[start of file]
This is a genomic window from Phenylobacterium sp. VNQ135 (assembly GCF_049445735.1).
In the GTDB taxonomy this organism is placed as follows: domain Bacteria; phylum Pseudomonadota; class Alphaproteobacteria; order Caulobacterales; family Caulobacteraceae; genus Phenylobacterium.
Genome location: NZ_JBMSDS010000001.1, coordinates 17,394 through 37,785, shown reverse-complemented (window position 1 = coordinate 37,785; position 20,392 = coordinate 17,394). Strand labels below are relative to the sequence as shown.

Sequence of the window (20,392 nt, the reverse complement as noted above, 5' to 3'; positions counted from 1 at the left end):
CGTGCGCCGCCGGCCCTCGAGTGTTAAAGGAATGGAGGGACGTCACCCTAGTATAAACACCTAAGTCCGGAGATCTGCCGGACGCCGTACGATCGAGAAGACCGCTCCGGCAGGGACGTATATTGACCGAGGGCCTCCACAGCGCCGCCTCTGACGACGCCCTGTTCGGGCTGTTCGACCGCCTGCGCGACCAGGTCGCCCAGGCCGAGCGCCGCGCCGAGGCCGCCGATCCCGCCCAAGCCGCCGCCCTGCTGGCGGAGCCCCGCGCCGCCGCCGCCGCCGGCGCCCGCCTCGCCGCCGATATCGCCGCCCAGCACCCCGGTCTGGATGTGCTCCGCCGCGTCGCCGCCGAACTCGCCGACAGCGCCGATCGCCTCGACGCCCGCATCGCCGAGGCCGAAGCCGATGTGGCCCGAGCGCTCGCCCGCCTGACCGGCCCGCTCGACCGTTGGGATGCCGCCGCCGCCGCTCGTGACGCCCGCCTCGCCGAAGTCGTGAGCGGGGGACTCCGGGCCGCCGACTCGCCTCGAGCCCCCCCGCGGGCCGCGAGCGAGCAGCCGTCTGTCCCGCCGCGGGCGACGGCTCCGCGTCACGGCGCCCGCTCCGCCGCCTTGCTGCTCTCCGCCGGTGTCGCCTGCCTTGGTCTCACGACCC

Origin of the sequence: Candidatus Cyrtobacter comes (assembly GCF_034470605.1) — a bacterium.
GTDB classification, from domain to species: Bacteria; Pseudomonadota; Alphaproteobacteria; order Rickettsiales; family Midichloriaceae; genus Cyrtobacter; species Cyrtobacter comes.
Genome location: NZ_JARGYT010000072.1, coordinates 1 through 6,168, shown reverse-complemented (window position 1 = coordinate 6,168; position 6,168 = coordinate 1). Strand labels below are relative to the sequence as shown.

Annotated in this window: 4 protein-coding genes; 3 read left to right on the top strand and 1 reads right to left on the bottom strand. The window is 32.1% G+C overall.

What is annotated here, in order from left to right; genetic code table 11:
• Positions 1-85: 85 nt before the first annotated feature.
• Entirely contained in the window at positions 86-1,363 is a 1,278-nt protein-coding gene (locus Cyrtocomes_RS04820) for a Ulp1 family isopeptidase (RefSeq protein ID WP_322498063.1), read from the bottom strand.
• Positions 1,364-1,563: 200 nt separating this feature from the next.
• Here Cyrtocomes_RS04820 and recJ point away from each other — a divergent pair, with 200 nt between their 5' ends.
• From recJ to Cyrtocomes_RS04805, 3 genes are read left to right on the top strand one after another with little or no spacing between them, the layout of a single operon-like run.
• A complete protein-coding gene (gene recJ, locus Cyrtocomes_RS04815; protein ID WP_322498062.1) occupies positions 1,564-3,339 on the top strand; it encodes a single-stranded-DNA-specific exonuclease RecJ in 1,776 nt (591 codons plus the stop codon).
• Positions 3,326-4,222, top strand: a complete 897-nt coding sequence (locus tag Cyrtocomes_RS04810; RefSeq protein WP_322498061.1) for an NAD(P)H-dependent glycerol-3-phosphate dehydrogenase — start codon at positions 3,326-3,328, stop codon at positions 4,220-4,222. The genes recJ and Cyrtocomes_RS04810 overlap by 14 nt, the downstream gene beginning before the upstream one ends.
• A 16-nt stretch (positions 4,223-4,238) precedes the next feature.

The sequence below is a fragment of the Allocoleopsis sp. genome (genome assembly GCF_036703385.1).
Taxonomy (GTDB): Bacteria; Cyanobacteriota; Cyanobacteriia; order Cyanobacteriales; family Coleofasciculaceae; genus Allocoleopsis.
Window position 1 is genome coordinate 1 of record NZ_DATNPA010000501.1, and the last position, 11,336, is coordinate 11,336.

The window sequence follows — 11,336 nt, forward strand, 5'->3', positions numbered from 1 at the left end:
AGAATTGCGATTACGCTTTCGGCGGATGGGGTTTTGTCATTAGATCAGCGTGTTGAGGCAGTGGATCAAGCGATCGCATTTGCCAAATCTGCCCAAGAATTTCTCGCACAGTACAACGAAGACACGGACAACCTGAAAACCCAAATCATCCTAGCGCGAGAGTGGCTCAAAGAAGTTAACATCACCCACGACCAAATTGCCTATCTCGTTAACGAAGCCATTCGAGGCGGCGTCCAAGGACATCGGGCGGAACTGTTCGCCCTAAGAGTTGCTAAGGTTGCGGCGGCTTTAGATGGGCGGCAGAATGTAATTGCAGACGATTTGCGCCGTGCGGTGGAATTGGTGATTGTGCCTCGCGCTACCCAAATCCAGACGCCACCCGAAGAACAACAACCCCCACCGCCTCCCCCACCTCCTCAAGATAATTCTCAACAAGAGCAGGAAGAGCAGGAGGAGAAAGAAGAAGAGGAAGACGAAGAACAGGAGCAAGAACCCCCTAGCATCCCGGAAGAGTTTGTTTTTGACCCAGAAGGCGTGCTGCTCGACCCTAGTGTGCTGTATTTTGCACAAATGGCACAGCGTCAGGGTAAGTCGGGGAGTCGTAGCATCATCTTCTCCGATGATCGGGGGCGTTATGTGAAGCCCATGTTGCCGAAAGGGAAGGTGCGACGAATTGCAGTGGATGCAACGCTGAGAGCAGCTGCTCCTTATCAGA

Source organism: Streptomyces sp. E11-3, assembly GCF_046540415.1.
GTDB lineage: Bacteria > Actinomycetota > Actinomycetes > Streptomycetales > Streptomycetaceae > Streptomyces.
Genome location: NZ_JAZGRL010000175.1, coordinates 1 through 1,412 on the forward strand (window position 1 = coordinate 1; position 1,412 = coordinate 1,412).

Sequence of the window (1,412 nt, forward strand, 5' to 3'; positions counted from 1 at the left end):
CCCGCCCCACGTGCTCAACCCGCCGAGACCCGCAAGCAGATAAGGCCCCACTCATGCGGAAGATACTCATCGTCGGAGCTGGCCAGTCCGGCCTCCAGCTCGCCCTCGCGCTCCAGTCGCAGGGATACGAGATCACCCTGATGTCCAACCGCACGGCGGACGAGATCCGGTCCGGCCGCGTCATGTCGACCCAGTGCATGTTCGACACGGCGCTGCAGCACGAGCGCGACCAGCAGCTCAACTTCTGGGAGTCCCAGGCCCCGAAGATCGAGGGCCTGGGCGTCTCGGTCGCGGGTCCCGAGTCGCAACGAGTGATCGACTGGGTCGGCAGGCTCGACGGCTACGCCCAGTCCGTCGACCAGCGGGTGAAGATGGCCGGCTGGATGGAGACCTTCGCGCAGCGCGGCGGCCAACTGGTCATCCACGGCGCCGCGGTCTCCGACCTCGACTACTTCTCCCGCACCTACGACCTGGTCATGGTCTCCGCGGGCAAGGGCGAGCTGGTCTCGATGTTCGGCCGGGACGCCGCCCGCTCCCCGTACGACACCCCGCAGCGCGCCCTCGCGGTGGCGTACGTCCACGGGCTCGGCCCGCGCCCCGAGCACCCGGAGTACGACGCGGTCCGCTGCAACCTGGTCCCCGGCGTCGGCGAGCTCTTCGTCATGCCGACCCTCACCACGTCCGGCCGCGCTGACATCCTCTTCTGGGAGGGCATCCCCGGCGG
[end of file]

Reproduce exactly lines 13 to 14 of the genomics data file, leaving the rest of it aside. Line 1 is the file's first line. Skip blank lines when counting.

• Positions 1,364-1,563: 200 nt separating this feature from the next.
• Here Cyrtocomes_RS04820 and recJ point away from each other — a divergent pair, with 200 nt between their 5' ends.